Size: The Malti Poo comes in a wide variety of sizes, but most are 6-15 in (15-38 cm) at the shoulders and weigh 5-15 lbs (2-7 kg). A Malti Poo with more Maltese influence will have a domed skull, whereas a Malti Poo with a higher Poodle influence will have the long, narrow muzzle characteristic of Poodles.
Coat: The Malti Poo coat can range from the silky texture of the Maltese coat to the Poodle’s distinctive frizzy coat. It can be many colors including grey, black, white, and apricot. Most Malti Poos shed little or none and are a good match for allergy sufferers. Many Malti Poos are kept in a short ‘puppy cut’. Some Malti Poos are kept with a longer coat, with the hair tied in a bow above the eyes.
Character: The Malti Poo is an intelligent, loving dog. The mix of Maltese and Poodle usually produces a lively, playful dog devoted to its family. The Malti Poo loves to play or curl up on the couch for a nap. Malti Poos require frequent human companionship.
Temperament: The Malti Poo can get along well with dogs and other pets if socialized when young, but it is somewhat territorial. Malti Poos may be wary of strangers and are highly protective of their family. Malti Poos get along very well with children, but should be supervised around young children to ensure they are treated respectfully.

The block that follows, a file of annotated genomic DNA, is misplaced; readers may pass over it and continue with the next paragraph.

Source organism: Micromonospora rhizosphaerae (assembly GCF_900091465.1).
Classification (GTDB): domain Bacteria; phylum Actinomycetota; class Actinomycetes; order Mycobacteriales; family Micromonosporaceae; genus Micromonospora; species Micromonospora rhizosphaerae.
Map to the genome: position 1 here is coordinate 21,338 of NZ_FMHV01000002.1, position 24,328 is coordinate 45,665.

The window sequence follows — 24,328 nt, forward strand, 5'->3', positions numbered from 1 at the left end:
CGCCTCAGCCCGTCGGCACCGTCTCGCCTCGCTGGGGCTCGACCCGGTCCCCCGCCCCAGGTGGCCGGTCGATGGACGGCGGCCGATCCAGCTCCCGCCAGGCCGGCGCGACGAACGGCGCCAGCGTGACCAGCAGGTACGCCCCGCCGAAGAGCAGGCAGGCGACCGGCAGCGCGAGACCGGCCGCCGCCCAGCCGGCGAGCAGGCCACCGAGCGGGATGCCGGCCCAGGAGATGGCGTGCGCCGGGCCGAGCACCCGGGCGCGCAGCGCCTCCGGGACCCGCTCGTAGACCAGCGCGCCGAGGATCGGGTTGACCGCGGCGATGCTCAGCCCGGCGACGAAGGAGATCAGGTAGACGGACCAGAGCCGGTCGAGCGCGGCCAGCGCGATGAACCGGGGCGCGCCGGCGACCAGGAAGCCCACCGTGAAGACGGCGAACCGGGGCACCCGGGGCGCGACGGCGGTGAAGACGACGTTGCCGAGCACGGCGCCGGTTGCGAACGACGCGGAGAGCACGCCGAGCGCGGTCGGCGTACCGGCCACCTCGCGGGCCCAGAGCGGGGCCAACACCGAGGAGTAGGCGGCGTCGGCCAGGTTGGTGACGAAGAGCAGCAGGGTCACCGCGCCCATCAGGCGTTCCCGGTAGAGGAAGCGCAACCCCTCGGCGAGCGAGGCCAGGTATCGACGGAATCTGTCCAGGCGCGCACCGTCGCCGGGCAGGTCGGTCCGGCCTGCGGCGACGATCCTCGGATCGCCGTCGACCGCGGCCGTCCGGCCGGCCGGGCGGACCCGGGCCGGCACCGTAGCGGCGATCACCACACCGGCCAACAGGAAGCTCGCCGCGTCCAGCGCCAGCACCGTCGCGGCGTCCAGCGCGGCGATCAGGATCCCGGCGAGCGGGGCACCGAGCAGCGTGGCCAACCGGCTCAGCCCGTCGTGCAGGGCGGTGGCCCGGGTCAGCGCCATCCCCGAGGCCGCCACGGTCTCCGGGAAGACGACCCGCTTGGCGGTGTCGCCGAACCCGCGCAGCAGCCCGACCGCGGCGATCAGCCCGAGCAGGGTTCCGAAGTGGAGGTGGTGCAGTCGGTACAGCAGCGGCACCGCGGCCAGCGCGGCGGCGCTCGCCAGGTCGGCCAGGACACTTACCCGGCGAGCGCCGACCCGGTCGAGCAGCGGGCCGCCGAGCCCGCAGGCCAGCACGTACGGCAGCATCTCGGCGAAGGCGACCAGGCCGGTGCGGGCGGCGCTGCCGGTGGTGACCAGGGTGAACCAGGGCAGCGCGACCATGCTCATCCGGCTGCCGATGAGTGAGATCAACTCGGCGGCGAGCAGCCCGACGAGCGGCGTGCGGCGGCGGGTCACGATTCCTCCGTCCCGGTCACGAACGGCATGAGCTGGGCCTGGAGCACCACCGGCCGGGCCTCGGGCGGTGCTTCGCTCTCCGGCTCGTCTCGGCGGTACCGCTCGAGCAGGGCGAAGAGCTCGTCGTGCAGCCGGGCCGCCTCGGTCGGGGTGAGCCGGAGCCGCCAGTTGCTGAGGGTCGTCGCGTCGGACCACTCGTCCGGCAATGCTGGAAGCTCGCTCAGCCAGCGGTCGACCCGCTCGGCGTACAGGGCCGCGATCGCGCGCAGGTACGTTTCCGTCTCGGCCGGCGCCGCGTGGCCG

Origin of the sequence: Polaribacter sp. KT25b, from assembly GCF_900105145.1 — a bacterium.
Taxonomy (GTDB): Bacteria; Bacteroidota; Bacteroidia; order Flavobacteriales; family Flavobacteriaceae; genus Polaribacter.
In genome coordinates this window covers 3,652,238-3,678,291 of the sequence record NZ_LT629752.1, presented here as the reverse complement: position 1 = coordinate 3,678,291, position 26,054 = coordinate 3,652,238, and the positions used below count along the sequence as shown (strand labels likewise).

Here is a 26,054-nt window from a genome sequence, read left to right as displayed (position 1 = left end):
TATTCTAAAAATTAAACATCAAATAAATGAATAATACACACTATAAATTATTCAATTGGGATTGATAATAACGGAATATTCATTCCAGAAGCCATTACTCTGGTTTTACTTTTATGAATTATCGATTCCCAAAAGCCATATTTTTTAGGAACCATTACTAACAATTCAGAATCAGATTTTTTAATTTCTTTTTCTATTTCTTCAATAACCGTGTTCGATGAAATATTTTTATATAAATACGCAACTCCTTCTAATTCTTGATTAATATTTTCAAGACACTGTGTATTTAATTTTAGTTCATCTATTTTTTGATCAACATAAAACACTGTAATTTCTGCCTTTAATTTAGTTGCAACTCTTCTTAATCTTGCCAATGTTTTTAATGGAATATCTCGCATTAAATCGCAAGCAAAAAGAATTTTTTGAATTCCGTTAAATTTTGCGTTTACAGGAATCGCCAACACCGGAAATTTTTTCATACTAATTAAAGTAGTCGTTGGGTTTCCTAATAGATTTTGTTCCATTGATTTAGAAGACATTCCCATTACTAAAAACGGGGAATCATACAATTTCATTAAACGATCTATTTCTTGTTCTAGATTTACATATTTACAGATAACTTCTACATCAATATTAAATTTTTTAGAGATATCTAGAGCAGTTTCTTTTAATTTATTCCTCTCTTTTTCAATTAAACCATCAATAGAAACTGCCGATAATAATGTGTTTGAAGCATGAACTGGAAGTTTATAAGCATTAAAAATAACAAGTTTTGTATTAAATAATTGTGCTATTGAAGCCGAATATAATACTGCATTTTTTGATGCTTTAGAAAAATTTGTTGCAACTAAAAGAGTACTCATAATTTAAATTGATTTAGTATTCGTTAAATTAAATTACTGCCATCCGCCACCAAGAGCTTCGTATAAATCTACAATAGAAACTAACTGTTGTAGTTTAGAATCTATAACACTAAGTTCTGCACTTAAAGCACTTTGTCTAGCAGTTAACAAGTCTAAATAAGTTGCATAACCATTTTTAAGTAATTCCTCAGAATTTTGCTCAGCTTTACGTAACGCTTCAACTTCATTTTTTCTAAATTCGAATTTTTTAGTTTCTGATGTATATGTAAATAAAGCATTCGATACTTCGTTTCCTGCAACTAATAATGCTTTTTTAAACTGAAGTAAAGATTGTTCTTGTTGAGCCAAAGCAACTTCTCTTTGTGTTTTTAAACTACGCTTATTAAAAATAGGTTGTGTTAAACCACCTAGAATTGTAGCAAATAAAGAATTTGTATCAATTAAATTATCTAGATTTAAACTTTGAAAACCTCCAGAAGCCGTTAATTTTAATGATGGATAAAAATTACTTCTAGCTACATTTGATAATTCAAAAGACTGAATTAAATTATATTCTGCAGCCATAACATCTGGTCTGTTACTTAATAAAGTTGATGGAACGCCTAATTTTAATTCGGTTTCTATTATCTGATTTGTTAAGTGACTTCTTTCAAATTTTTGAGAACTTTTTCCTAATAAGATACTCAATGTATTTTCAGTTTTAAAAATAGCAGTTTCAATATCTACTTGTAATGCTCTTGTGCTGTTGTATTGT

Care: The Malti Poo sheds little or no hair. It requires monthly grooming and regular brushing to prevent tangling. The eyes and ears should also be cleaned regularly with stray hairs removed. Bathe only when necessary. Puppies should not be handled constantly as they need time to rest and relax. The Malti Poo has a lifespan of 11-13 years. Malti Poos may be susceptible to health problems affecting the parent breeds, such as heart issues, dental problems (frequent tooth brushing can help), and bloat, though they are somewhat less likely to suffer these conditions then purebred Poodles or Maltese (known as ‘hybrid vigor’). Bloat can be prevented by feeding from a raised dish, spacing meals throughout the day, and avoiding exercise immediately after meals.
Training: The Malti Poo is eager to learn and should not present many difficulties in training. Positive reinforcement is likely to be the most successful approach. This breed may take a while to house train. Like the Maltese, many Malti Poos are paper or box trained rather than ‘outdoor’ trained.
Activity: The Malti Poo can have most of its exercise needs met by indoor play and activities, but it also enjoys walks or playtime in the yard. The Malti Poo is an excellent breed for apartment life.